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If you look at buildings that we live in, walls are full of wiring and systems that make the building run in a certain way. The switches that we see on the walls are interfaces. UIs are the next iteration of this abstraction of complexity, in order to make communication and use easier (and make our lives easier). It saves us time.
#1 Purpose of UI: Abstraction of Complexity (04:00)
I like to think about the number one purpose of UI being the abstraction of complexity. You can do more than just make it pretty on the surface. It’s how the system itself is put together.
As we’re interested in designing for humans today, and we’re talking about how to design apps that people use on their phones, I’d like to talk about the human brain.
The Human Brain (04:19)
I am going to generalize. If there are any neuroscientists in the audience, please excuse the oversimplification and understand that it is done in the interest of better design.
For today’s purposes, I like to think about the brain as having three parts, each evolved on top of each other (like layers of an onion):
- The brain stem is the part of the brain that regulates our core function (i.e., breathing, digestion, safety), as well as procreation, and it has been around for 300 million years. These are the types of animals that have this type of a system (see slides).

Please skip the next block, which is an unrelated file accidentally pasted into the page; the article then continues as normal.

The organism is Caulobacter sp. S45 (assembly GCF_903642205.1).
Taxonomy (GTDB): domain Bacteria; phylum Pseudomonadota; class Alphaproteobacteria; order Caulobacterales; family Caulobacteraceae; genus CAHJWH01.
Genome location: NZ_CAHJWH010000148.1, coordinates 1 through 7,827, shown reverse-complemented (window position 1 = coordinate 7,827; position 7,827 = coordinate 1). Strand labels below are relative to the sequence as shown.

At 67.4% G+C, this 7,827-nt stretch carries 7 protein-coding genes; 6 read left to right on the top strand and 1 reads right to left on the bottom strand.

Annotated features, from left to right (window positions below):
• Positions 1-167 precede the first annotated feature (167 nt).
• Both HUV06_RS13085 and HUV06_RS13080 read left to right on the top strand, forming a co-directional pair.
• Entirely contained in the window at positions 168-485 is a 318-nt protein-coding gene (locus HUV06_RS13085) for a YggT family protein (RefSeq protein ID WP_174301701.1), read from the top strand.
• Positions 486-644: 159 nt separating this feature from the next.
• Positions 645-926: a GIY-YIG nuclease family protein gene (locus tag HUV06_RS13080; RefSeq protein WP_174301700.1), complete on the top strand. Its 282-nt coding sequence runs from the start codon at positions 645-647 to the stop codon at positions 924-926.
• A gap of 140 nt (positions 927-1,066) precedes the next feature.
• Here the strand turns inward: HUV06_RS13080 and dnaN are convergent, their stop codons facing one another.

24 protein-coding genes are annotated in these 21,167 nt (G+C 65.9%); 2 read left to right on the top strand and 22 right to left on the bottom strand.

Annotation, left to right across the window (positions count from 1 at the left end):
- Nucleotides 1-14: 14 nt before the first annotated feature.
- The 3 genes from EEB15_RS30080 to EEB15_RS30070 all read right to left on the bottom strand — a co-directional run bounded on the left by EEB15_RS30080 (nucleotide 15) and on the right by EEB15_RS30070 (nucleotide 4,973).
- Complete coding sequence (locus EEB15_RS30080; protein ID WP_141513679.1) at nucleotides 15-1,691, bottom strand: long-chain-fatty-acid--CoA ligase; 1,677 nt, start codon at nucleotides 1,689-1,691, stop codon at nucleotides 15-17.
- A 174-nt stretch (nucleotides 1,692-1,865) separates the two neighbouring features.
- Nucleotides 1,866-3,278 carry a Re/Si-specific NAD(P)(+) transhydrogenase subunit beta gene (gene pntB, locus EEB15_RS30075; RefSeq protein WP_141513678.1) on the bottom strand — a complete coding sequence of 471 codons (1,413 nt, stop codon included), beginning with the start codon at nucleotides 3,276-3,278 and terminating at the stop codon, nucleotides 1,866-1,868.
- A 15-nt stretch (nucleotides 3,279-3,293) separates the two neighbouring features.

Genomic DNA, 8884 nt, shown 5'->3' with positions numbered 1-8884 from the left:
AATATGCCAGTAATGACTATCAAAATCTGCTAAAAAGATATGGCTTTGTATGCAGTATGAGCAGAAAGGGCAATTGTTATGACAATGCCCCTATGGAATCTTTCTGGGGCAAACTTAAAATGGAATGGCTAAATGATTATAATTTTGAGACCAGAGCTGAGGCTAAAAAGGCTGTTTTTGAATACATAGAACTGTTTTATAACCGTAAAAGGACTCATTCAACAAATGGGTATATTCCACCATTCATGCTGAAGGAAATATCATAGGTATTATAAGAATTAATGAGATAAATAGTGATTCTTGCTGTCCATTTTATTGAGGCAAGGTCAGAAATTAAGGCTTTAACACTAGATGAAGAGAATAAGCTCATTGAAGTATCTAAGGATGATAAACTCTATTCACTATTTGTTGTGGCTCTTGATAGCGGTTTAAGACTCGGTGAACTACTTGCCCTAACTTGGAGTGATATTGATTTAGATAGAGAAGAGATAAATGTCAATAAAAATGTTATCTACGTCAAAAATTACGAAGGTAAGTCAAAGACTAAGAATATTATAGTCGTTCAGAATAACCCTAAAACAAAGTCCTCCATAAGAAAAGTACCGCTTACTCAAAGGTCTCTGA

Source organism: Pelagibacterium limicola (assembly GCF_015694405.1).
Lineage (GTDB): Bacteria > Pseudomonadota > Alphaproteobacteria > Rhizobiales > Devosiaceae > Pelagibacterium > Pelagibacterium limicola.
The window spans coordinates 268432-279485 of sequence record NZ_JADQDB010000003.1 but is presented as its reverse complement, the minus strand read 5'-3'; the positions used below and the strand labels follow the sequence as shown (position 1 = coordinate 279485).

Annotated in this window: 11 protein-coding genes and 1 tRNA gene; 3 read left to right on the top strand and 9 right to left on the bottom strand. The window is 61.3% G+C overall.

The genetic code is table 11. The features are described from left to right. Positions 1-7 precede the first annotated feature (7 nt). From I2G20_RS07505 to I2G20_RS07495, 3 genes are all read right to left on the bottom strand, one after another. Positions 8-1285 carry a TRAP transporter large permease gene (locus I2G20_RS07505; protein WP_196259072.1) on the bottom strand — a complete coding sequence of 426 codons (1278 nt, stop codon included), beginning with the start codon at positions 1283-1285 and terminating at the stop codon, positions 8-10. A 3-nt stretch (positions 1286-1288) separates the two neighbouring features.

- The next level up, we have the middle brain: our emotions - fear, anxiety, joy, happiness.
- The top part of the brain is the newest part of the brain, and it has evolved around 200,000,000 years ago. It includes the prefrontal cortex, as well as the neocortex at its top layer. Imagine that it is a structured on top of the others, and in the last two to four million years. This part of the brain has grown three times, and in the last 30,000 years it started to shrink again (and we are not quite sure why).
The point is that the changes that are happening in the brain are counted in thousands of years and millions of years. This is where we control logic, conversation, written language, communication with other people. These are the types of animals (see slides) that have a prefrontal cortex; most mammals have it, including elephants, dolphins, and monkeys, but for us humans, it is the most developed.